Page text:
Across much of the Berlin political spectrum, Merkel receives good marks for maintaining united fronts in Germany and Europe in dealing with Russia and keeping sanctions on at least through the end of the year. Analysts say that much of the Social Democratic Party, including Foreign Minister Frank-Walter Steinmeier, have been pushed to support Merkel, despite the party's historic sympathies with Russia, by Putin's lies and taunts and breaking international law and norms. The Green Party establishment, if not its base, has taken the strongest stand on Ukraine among all the parties. The exceptions to the consensus are former SPD Chancellors Helmut Schmidt and Gerhard Schroeder, both calling on Germany and the West to adopt a less confrontational stance.

But if Merkel can take the lead on Greek debt with only occasional kibitzing from the Obama Administration, Russia and Ukraine are another matter. As several analysts pointed out there is a basic asymmetry: Russia is a nuclear state, and Putin has shown he is not above nuclear saber rattling. Germany, of course, is not. That reality, the Germans insist, forces the United States into a primary role, even if President Obama has been content to let the Russian-speaking Merkel do most of the direct talking with the German-speaking Putin.

A bottom line, one analyst said, "There is a difference between leading on Europe and Greece versus contemplating war with Russia and leading on Ukraine."

No more than in Washington does anyone in Berlin hazard an assured prediction of what happens next. Opinion is divided on how long Russia can afford isolation and lower oil prices. Merkel's supporters insist they are comfortable with the government's firm but cautious approach, acknowledging that Putin has the initiative and capacity for surprise and the Western response is inevitably reactive.

"Merkel does not have a grand strategy or vision," said one, and after a pause, added, "Thank God for that."

For all the caution and awareness in the political class the problems are piling up. This is not a capital riven with tension. For instance, at seminars, one will hear much critical discussion about German intelligence cooperating with NSA snooping. How much that bothers non-political Germans is debated among political Germans. Public opinion surveys show middling approval numbers for the United States, much lower than for France but far higher than for Russia, whose good will has cratered here.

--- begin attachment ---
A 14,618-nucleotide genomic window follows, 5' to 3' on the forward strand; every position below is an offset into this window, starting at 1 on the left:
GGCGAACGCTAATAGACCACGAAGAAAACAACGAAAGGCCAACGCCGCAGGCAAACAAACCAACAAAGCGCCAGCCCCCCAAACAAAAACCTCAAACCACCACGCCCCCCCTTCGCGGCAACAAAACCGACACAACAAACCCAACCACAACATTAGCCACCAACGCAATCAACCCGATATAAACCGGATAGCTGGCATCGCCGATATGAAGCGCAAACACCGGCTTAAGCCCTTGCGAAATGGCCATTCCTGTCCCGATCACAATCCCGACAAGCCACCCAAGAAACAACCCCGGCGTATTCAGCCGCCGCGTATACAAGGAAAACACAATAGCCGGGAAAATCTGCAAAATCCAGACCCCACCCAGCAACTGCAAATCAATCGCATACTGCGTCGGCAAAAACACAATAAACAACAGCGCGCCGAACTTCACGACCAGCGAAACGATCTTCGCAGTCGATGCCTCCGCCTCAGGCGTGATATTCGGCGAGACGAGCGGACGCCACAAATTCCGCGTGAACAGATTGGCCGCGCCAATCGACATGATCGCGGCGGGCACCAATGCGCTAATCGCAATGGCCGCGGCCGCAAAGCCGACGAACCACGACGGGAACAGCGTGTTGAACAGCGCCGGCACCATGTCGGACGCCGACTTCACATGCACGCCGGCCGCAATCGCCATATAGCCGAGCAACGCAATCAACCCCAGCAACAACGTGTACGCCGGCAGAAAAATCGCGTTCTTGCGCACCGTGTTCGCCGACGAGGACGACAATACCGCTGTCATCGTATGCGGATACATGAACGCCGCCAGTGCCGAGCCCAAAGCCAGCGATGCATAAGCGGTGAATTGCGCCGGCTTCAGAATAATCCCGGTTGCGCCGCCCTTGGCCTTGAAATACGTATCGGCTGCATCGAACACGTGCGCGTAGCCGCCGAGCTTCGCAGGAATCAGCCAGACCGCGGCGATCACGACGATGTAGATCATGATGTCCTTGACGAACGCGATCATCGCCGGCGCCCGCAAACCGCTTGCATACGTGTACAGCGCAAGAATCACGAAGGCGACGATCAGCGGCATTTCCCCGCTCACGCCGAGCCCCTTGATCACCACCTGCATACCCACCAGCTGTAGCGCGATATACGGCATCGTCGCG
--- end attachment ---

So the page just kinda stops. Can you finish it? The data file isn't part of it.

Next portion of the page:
Amid the sidewalks, cafes, restaurants, shops and museums, the feeling is of a growing population (now.3.5 million ) taking back its capital, a city incredibly transformed from the isolated and subsidized and walled in West Berlin of the Cold War and its bleak and shabby eastern half. Then in the west there was a young population drawn by exemption from military service and other government benefits. Now, the youth spread east and west because this is a center of action and a growing tech culture still far more affordable than Paris or London.

Berlin is a city both new and old, building an exciting and promising future but where the past is never far away. Most dramatically, a stark monument of stone slabs dedicated to European victims of the Holocaust stretches across acres in the city center. Nearby in the Tiergarten are both old statues of military leaders from the 19th century and a small square memorial cubicle honoring gays killed by the Nazis. In the Nollendorf district a few miles away, shadows of Christopher Isherwood's Berlin can be imagined amidst a modern gay culture and a political society where suddenly since the Irish referendum; same sex marriage has gone on the mainstream agenda.

In this combination of past and present, Berlin is and will be like no other, as Rory MacLean writes in a closing passage, "...this haunted, vibrant city of absences."